Coderefinery Workshop Spring 2022

Main webpage for the workshop is here. Videos are available on YouTube, and questions asked online via HackMD are gathered here.

Day 1: Git

(Teaching format is a two person conversation, similar to commentators in a sports event. HackMD is used as a place to put links, for people to ask questions. Polls are conducted by potting options and asking people to put “o” next to them. Before starting everyday, some ice-breaker questions are posted on HackMD.)

Version control records snapshots of a project. It implements the concept of branches which help when more than one person works on the same thing at the same time, and implements merging, so that different people’s work can be easily combined.

In this workshop we will use Git, and Github. Github has a nice interface to make use of features from Git, for example visualizing branches. Github also allows users to annotate files, and send portions of code.

Git records/saves snapshots, tracking the content of a folder as it changes over time. Everytime we commit a snapshot, Git records a snapshot of the entire project, saves it, and assigns it a version. These snapshots are stored in the .git directory. .git uses relative paths, meaning you can move everything somewhere else and it will work.

To add a file somefile.txt to the staging area, use git add somefile.txt. This change is now staged, and ready to be committed.

Suppose you changed somefile.txt, you can use git diff somefile.txt to see the changes. git diff compares the staged files, and using it without the filenames will show all changes since the last staging.

git log shows details of development. using the --oneline flag shows a more compact version, and the --stat flag shows which files have been changed exactly. Both of these flags together are a nice combination.

git diff <hash1> <hash2> will show the differences between the 2 commits with hash1 and hash2.

Convention for git commit messages is to have oneline summarizing the commit, if more details are needed, an empty line then paragraphs explaining the extra details.

When renaming a file, using git mv will rename and stage the file at the same time.

If we added a file but it was not committed yet, we can use git rm.

We can make an aliases in git so we do not have to remember long commands. For e.g. using git config --global alias.graph "log --all --graph --decorate --oneline" saves the long command into git graph.

Branching is one of the key features of git. It allows us to test new features in an easy manner. The current position is called HEAD. To check which branch you are currently on, use git branch. To create a new branch, say named experiment, use git branch experiment master, assuming master is the name of the current branch (might be main instead). To move into this new branch, use git checkout experiment. To make a branch and change to it in 1 line, use git checkout -b experiment. Using git branch will show that we are now in this new branch.

After making new changes, and committing them in the experiment branch, using git graph shows us that the current HEAD is 2 commits ahead of the master branch.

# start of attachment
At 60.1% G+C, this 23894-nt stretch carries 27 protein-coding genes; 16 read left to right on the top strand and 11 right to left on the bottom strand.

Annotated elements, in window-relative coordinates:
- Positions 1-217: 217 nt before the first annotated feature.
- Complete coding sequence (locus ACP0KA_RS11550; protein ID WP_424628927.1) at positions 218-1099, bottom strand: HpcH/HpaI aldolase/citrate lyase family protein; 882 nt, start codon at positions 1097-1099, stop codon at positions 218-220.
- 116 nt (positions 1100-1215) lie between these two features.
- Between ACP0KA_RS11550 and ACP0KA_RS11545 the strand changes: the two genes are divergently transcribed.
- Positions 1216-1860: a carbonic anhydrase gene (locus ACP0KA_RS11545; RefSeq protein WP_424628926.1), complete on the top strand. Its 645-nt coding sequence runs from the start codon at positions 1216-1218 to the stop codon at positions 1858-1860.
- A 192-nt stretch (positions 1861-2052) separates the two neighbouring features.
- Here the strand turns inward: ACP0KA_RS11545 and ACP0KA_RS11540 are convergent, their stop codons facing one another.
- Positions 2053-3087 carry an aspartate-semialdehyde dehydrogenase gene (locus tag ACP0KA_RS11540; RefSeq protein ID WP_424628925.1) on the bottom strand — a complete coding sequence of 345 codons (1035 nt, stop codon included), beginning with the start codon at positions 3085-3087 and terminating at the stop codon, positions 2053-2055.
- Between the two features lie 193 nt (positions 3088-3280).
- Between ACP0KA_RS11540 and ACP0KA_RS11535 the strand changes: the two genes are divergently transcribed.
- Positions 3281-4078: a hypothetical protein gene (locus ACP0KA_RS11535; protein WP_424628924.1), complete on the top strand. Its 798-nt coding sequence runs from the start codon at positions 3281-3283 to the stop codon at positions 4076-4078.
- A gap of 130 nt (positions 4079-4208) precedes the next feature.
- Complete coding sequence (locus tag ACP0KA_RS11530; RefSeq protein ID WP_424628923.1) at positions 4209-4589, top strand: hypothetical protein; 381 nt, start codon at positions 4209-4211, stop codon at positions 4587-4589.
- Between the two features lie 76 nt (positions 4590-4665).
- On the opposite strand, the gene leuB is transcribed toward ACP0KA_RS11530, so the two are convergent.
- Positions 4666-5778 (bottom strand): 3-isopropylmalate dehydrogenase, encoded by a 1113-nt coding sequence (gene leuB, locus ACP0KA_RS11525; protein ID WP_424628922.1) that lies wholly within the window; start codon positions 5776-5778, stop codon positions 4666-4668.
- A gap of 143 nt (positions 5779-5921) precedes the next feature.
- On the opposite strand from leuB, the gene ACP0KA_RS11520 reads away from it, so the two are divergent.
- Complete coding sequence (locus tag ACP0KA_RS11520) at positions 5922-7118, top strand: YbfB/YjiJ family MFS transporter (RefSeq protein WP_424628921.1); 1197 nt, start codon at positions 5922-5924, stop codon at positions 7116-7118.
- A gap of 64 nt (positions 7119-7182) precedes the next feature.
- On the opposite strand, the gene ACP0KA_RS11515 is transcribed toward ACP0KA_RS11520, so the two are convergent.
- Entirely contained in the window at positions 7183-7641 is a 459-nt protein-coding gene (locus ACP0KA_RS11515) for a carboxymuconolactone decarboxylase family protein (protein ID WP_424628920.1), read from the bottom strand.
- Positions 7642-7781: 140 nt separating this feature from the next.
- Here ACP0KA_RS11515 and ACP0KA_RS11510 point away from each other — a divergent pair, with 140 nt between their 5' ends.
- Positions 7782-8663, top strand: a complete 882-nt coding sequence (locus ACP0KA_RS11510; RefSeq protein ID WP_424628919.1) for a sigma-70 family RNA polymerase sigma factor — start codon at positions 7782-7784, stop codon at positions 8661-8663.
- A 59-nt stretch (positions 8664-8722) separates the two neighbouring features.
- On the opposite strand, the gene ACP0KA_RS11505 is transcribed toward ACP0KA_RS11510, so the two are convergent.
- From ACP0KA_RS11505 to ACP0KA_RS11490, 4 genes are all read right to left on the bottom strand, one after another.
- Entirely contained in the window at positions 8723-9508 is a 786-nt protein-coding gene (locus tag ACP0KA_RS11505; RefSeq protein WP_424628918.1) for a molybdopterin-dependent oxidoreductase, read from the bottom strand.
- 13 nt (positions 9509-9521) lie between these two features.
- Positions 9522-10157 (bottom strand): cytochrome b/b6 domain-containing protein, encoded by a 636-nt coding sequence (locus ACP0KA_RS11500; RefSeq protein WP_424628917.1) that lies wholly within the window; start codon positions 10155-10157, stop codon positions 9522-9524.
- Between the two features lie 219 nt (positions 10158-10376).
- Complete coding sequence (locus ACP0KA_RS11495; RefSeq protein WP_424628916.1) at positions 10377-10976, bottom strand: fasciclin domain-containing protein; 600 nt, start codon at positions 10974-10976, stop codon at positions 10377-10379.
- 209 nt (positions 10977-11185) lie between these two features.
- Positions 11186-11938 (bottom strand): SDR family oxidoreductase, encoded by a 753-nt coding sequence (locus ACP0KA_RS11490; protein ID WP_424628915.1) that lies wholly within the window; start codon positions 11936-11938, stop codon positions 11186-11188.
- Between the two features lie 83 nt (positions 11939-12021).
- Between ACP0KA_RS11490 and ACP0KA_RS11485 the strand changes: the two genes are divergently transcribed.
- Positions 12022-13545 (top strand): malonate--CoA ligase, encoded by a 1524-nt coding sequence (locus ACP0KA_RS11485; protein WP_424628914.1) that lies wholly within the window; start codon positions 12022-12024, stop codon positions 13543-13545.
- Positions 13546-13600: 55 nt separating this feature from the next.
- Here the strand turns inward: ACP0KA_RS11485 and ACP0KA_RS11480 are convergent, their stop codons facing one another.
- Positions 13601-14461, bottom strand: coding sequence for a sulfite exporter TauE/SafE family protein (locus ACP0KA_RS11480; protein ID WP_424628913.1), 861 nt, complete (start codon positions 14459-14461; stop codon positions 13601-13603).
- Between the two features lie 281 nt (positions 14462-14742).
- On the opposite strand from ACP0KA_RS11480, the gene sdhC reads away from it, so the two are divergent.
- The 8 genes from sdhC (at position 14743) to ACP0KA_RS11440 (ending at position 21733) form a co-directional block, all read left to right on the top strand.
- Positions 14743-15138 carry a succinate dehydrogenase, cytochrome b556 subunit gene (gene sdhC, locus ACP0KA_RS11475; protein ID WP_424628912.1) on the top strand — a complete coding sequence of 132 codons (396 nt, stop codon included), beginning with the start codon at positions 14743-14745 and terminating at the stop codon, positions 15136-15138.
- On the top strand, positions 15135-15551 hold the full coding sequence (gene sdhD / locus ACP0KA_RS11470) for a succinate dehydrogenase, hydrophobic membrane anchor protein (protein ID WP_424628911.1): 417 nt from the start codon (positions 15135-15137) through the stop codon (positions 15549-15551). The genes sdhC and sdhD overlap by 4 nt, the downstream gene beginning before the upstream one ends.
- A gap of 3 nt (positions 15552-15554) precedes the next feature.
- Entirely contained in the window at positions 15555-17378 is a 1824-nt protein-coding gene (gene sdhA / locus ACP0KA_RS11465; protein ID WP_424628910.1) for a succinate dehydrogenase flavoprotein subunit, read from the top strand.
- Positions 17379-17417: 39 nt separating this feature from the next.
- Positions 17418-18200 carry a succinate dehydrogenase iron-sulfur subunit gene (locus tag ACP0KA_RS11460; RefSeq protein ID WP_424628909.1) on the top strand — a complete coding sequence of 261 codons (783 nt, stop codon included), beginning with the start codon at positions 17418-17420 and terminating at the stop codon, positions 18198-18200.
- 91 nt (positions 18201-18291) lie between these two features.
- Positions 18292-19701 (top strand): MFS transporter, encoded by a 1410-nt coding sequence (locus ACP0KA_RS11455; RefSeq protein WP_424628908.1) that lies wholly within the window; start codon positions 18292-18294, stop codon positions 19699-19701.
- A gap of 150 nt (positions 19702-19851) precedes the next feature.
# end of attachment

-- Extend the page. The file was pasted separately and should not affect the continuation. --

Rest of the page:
To merge the experiment branch into the master branch, go to the master branch and use git merge experiment. When merging two branches, git creates a new commit. Regular commits have 1 parent, and merge commits have 2 (or more) parents.

If you create a new branch from master, make some commits, then merge it back, no merge commit is created, instead the master branch label is moved forward by the commits done. This is called a fast-forward merge.

One can rebase branches instead of merging them, this means that new commits are replayed on top of another branch instead of creating an explicit merge commit. This however changes history and should not be done on public commits.

One can use tags to record milestones of a project. Unlike branches, tags do not ever mode, and are used alongside semantic versioning and identifying information such as cryptographically signed keys. Tags can be used to identify research code at certain levels, for e.g. for a paper submitted to a certain conference, in case you may edit things like figure formats etc later on, it might be good to tag the code used for the conference version of the paper.

A typical workflow is to create new branches for features, and if they work, merge them into the master branch and delete the old branch via git branch -d feature-1. If the new changes are not merged into master for whatever, use git branch -D feature-1. Deleting the branch only deletes the reference to that branch, the commits still exist. Deleting branches is mostly done for decluttering.

To add and commit at the same time, we can use git commit FILENAME [...] for whole files, or git commit -p to interactively select what to include.

Conflicts are a good thing. Suppose we have a file filename.txt which is modified differently in 2 different branches. If the merge conflict needs extra care for e.g. ask a colleague, use git merge --abort.

Day 2: Git

Using git branch -M main will change the name of the current branch to main.

To check if you have ssh keys configured with Github, use ssh -T [email protected].

To search over all lines in a project, use git grep -i text. This is not case-sensitive. For e.g. some repositories have “FIXME” next to lines of code, so one can do git grep -i fixme. To search over all changes, use git log -S fixme.